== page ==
I've posted before about toxic friendships, people that I've "lost" over the course of my changing life.
I can't pinpoint exactly why this thought popped into my head yesterday, but I finally realized something about the most toxic friendship I ever had. Let me see if I can articulate this in a way that makes sense.
E was my best friend in college, and saw me through my first horrible marriage and through the breakup and then through my next serious affaire and that broken engagement, all the way up through my meeting and marrying DH, and us moving West and me getting pregnant. That's when things went awry, pretty much permanently, because she said to me:
Just because you think you have everything you always wanted doesn't mean you're really happy.
Mmmm, yeah. Being accused of being delusional when, for the first time ever, you're in a great relationship, enjoying your work, and just really loving life, is just not going to endear you to a person, especially a person who has made a habit of cutting you down at every possible opportunity. That's the point at which E and I began to drift apart, and we never reconciled.
So now it's more than eight years later and for whatever reason, I finally figured out why things collapsed so completely between the two of us: I had upset the balance of power, so to speak. All the years that we had been friends, I was the screw-up, the one that was struggling with my grades, the one with the low-paying job, the one with major self-esteem problems. She was self-assured, she was brilliant, she studied for a semester in France... she was the one who had it all together, whereas I was pretty much a basket case socially, romantically, financially -- you name it.
So by the time I meet DH, I'm making as much money as she is plus more because I'm consulting on the side. I own my house, and I've had more marriage proposals in one year than she's ever had, period. Then DH and I get married and move and build our own house and I get pregnant, and at this point even E can't continue to deny reality any more: I really do have my act together, and things are great.
But that can't be right, because I was supposed to be the screw-up! E was the one that was successful and all that jazz. She was the type that relied on pushing those around her down, to raise herself up. (Isn't it funny how you don't realize this while it's happening, but looking back it's so obvious?)
So, E did the only thing she could do to sustain our relationship's status quo: she filed me under delusional, but made the mistake of telling me that.
I think there are a lot of people out there like this. We all love to riff off that "Don't hate me because I'm beautiful" commercial, but these people do the opposite: they love us because we're failures in some way, because they feel, by comparison, they look better.
Shortly before E and I fell out, I had the opportunity to go to a Red Sox game with her boyfriend (very uninteresting story as to how that came about, suffice it to say it was all on the up-and-up.) I was left sputtering at one point (about the 4th inning) when he said to me, "You know, I like you a lot more when you're not with E."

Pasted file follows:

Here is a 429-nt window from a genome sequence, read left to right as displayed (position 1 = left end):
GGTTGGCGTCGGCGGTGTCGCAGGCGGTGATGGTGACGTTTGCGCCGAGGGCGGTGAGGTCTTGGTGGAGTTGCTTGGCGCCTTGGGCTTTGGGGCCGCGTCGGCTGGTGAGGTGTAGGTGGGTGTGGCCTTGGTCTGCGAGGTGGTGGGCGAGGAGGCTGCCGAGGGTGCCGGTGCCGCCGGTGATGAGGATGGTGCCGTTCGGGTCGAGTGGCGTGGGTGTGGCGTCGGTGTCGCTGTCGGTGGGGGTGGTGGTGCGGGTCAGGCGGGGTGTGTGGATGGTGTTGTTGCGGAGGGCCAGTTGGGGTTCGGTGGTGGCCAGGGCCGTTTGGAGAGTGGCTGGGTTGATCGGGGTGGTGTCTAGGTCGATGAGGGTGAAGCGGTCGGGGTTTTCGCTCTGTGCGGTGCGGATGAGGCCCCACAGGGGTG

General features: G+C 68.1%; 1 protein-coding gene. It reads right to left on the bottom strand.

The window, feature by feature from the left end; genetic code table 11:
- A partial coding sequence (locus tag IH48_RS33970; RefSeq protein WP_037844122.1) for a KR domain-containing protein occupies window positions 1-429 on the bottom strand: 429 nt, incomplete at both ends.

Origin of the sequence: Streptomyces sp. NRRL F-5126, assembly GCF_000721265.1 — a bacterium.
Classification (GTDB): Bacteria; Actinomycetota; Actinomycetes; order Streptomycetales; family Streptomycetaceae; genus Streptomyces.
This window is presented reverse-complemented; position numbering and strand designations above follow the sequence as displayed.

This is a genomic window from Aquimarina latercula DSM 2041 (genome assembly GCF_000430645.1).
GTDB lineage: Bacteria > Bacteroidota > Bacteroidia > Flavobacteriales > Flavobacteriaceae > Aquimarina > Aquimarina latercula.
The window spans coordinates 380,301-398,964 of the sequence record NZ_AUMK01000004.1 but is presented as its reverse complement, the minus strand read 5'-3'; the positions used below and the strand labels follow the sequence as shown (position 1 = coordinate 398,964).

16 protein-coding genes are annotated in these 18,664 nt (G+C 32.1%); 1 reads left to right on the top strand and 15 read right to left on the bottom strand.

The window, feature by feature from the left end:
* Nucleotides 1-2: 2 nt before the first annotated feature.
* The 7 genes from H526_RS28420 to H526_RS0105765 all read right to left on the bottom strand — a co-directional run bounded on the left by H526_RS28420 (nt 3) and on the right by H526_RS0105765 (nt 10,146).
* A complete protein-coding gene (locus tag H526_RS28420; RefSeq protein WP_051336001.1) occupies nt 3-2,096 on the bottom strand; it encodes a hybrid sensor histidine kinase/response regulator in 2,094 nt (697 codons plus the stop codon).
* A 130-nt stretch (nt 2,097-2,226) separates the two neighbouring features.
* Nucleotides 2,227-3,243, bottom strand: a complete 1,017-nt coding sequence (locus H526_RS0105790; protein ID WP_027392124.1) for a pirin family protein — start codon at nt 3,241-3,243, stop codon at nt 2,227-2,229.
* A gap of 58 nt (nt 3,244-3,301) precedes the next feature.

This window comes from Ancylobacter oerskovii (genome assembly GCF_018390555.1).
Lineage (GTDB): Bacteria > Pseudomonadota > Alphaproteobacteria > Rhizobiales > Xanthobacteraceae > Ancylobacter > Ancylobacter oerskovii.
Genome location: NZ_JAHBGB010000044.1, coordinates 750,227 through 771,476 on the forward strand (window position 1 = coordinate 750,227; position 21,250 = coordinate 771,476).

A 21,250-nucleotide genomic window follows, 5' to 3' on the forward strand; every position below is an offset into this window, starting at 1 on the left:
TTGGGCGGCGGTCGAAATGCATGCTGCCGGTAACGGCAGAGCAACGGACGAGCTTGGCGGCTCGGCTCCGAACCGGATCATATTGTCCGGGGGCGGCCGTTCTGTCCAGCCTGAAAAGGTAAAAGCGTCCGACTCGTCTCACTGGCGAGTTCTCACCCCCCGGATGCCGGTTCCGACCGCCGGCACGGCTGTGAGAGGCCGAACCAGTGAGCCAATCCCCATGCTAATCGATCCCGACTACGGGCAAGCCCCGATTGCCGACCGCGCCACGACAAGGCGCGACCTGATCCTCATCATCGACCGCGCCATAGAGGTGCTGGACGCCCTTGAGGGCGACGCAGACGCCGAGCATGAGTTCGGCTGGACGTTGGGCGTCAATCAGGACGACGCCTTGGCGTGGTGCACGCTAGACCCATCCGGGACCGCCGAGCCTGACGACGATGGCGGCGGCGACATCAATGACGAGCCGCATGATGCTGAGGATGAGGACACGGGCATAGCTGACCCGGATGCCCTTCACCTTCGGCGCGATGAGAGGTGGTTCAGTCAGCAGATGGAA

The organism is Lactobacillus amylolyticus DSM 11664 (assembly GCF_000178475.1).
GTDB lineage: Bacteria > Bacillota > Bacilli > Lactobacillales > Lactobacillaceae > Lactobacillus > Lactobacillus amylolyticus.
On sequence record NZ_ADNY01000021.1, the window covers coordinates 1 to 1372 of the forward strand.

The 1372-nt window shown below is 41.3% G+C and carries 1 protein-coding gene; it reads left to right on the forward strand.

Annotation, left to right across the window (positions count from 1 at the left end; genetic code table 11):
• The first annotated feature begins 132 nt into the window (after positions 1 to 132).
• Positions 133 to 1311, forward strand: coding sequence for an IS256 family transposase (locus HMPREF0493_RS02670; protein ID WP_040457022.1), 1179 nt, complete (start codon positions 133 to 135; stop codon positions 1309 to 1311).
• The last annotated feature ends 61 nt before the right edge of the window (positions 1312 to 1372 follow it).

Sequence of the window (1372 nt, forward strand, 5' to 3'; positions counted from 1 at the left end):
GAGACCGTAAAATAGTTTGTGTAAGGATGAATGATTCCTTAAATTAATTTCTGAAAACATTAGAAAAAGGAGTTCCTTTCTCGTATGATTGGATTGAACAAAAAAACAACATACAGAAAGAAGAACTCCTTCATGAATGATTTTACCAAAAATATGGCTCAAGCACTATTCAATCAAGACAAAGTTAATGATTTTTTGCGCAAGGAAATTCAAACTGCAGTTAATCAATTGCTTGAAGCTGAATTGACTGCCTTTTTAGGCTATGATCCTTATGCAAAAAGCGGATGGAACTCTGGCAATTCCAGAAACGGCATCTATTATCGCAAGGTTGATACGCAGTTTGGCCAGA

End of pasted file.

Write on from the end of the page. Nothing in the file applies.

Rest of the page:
It was good that I didn't know what to say, because that made me take the time to think about what he said, and what he could possibly mean by that. It didn't take me long to realize that E brought out the competitive side in me, that we would find ourselves one-upping each other constantly in an effort to be the most witty or smart or something. My immediate reaction was: Ick. I don't want to be that way.
It was such a gift to be told that, under certain circumstances, I was a jerk, but generally I'm a nice person. Kind of like getting smacked up side the head with a really huge bouquet of flowers. The flowers are beautiful, but the smack still hurts. I consoled myself with the realization that it was apparent to E's boyfriend, where the competitiveness came from, that is, not me.
So after that I started watching myself around her, and feeling myself respond to cues she would set up, and buttons of mine she would push -- and I stepped back from that game and stopped playing, because, as I said, Ick.
This is how you realize a friendship is toxic: you don't like how you feel/act around the "friend".
The simple test for whether or not someone is a friend? Do they support you and help you feel good, or do they just suck all the energy out of you to make themselves feel better? Sometimes there's an ebb-and-flow in a friendship, and that's OK, unless or until you sense that the tide has ebbed permanently. After a certain point, it didn't matter that E had been there for me during some of my worst early break-ups; what mattered was that she was never there for me at all by the time we drifted apart -- it had all become about her.
In retrospect, it really cracks me up to realize that I was the screw-up. Nearly nine years later, the only thing I've always wanted that I don't have is my health, and I'm exactly as happy as I think I am.